Kyle Kubitza now on Atlanta's radar

Is Kyle Kubitza an option for the Braves in 2015? Bill Shanks has more.

Kyle Kubitza was Atlanta’s third round pick three years ago out of Texas State University. He just turned 24 in mid-July, but Kubitza is starting to develop into a prospect after a solid 2014 season.

The left-handed hitter improved in many offensive categories this season in Double-A Mississippi from what he did a year ago in High-A Lynchburg. In fact, only his home runs (from 12 last year to eight this season) and his RBI (from 57 to 55) numbers decreased from the 2013 season.

But Kubitza improved 35 points in batting average (from .260 to .295), 25 points in on base percentage (from .380 to .405), 36 points in slugging percentage (from .434 to .470) and 61 points in OPS (from .814 to .875). Kubitza also had 31 doubles, three more than last year. He hit 11 triples, five more than a year ago and he stole 21 bases. That number is up from only eight last season. He even cut down on the number of times he was thrown out trying to steal bases, from 16 in 2013 to only six times this season.

Kubitza doesn’t have much power. He’s hit 30 home runs in his four minor league seasons. But to see his other numbers go up is a sign of significant improvement.

Kubitza reminds some scouts of the man who has the position he covets – Braves third baseman Chris Johnson. Both strike out a lot. Kubitza struck out 133 times last season, one more than he did a year ago. Johnson has struck out 145 times this season with the Braves in 138 games.

Johnson never hit more than 14 home runs in a minor league season. He hit 15 in 2012 between Houston and Arizona for high major league high. Kubitza’s highest home run total was 12 last season.

But Kubitza does a much better job of getting on base. He’s got a .381 career OBP in his minor league career, while Johnson’s big league OBP for his six seasons is .320 and his minor league OBP was .318. So Kubitza can take more walks than Johnson can ever dream of as a very impatient hitter.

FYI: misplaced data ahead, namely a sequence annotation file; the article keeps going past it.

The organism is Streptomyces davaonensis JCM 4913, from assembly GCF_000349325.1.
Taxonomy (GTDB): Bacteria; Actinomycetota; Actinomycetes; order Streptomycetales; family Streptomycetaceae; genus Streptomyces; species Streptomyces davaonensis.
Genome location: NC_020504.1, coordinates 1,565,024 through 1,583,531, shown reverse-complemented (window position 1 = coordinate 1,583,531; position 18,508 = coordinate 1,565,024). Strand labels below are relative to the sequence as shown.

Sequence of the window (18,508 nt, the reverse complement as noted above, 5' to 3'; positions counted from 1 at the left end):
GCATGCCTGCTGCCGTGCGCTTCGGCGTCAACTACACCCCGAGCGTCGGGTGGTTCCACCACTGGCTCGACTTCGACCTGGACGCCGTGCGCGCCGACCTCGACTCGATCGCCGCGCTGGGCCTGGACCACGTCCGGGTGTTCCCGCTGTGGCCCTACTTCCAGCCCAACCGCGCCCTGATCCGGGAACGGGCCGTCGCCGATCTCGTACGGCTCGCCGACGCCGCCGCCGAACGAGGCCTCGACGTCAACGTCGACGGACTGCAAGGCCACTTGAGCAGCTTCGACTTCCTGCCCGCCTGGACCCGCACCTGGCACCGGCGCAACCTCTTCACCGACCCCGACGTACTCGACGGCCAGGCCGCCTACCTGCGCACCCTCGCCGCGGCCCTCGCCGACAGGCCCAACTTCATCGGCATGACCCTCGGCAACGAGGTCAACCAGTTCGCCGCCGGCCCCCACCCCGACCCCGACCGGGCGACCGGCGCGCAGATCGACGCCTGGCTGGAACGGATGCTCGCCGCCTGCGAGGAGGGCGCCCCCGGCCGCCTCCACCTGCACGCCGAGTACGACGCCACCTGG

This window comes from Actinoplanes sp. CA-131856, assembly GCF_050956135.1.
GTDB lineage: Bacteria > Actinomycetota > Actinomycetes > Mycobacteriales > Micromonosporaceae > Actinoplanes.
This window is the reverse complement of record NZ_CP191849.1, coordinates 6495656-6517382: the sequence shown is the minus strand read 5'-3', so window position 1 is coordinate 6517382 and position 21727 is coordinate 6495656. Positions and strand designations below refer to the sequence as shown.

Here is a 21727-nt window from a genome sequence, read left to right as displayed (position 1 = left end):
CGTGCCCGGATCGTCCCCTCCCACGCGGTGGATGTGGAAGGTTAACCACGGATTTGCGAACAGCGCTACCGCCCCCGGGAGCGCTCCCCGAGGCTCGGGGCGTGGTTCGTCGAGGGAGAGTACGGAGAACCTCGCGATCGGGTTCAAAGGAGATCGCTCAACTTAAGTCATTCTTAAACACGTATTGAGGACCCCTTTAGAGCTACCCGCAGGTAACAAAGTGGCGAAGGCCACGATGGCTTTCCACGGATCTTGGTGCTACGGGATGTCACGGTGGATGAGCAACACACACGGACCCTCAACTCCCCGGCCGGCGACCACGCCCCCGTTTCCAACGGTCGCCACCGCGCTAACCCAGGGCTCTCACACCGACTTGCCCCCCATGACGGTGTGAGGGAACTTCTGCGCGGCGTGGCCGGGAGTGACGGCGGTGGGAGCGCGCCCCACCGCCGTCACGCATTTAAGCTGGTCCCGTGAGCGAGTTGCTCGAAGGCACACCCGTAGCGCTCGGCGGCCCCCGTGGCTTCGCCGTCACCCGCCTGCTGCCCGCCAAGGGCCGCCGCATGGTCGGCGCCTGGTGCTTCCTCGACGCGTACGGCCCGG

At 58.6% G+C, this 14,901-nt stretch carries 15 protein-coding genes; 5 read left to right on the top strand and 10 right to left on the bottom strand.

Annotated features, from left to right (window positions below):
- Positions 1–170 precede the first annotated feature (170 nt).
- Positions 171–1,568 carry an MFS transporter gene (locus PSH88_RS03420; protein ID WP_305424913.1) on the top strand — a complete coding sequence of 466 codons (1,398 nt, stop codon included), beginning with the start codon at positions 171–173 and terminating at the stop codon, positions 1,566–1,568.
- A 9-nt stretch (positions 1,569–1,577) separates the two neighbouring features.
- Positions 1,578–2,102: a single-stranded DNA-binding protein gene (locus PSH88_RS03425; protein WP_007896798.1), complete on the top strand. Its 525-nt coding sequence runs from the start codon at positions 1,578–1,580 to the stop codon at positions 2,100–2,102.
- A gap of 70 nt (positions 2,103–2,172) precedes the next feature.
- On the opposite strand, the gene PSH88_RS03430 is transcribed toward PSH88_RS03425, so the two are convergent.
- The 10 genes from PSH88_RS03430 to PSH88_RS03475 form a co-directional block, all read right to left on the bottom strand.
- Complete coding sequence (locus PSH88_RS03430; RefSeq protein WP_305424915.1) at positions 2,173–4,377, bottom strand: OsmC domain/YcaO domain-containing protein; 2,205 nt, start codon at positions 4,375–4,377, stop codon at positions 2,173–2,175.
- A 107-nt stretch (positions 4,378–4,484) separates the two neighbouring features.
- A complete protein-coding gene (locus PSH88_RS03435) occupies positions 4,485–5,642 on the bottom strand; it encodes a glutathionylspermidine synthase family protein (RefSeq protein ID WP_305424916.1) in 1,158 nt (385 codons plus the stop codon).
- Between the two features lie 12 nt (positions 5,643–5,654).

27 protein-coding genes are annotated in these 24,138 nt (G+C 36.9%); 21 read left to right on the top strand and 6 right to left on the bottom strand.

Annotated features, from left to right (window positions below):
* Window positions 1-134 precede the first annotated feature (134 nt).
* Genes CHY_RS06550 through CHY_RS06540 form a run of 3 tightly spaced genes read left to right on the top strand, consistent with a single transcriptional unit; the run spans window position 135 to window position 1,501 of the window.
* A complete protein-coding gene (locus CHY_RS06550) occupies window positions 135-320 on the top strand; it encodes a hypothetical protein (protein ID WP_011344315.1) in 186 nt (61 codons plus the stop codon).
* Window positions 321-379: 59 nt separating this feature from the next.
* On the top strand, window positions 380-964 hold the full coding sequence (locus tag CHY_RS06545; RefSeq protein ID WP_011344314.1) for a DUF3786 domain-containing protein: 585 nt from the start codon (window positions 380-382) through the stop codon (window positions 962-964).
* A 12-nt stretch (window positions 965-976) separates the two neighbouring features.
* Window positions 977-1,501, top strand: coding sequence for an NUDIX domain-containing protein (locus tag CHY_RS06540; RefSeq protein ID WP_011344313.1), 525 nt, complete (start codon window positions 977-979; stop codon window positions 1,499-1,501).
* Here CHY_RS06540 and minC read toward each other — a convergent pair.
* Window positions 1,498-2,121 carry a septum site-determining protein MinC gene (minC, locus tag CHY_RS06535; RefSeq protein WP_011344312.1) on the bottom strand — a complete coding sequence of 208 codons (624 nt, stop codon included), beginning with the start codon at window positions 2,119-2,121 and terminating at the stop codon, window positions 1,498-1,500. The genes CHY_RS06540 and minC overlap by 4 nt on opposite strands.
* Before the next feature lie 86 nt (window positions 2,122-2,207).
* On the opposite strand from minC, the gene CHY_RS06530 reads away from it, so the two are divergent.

Both are pretty much confined to third base. Johnson has played 19 games at shortstop in the big leagues and 18 games at first base, but all the rest have been at the hot corner. Kubitza has only played two games away from third, both in left field.

Johnson is a nice player. He doesn’t really have many star attributes. He has no power at a power position. He strikes out too much and doesn’t walk a lot. Defensively, Johnson is ok but again nothing special.

For some reason, the Braves signed Johnson to a contract extension earlier this season. He’s due $6 million next season, $7.5 million in 2016, $9 million in 2017 and a $10 million option in 2018. Why? This is awful. Is Johnson going to get better? Is he going to hit for more power? Is that batting average going to get back up to where it was in 2013 (.321), when he finished second in the National League?

One reason the Braves probably signed Johnson to an extension was there is no clear replacement for third base on the horizon. Edward Salcedo was paid $1.6 million four-plus years ago and he’s been a flop (.235 career minor league batting average, .303 OBP). But is Kubitza developing into an alternative?

Well, it will be hard to tell with Johnson in his way. Why would another team take Johnson with at least three years and $22 million left on the contract? That’s affordable, but is it reasonable for someone who is not great defensively and has limited power?

The Braves should have Kubitza learn to play more in the outfield. That is an unsettled area, with Justin Upton and Jason Heyward both headed for free agency after 2015 and B.J. Upton’s status very uncertain. Maybe at the least, Kubitza can become versatile enough to be valuable as a reserve. He’s got skills – patience at the plate, the ability to get on base, speed – but Kubitza needs a place to play and is blocked from an everyday opportunity.

Kubitza is, however, on the radar. You cannot ignore the improvements he has made this season. Expect him to be invited to big league camp and given a strong long at how he could possibly contribute at the big league level in 2015.


Listen to “The Bill Shanks Show” from 3-6 p.m. weekdays on WPLA Fox Sports 1670 AM in Macon and online at http://www.foxsports1670.com/. Follow Bill at twitter.com/BillShanks and e-mail him at thebillshanksshow@yahoo.com.

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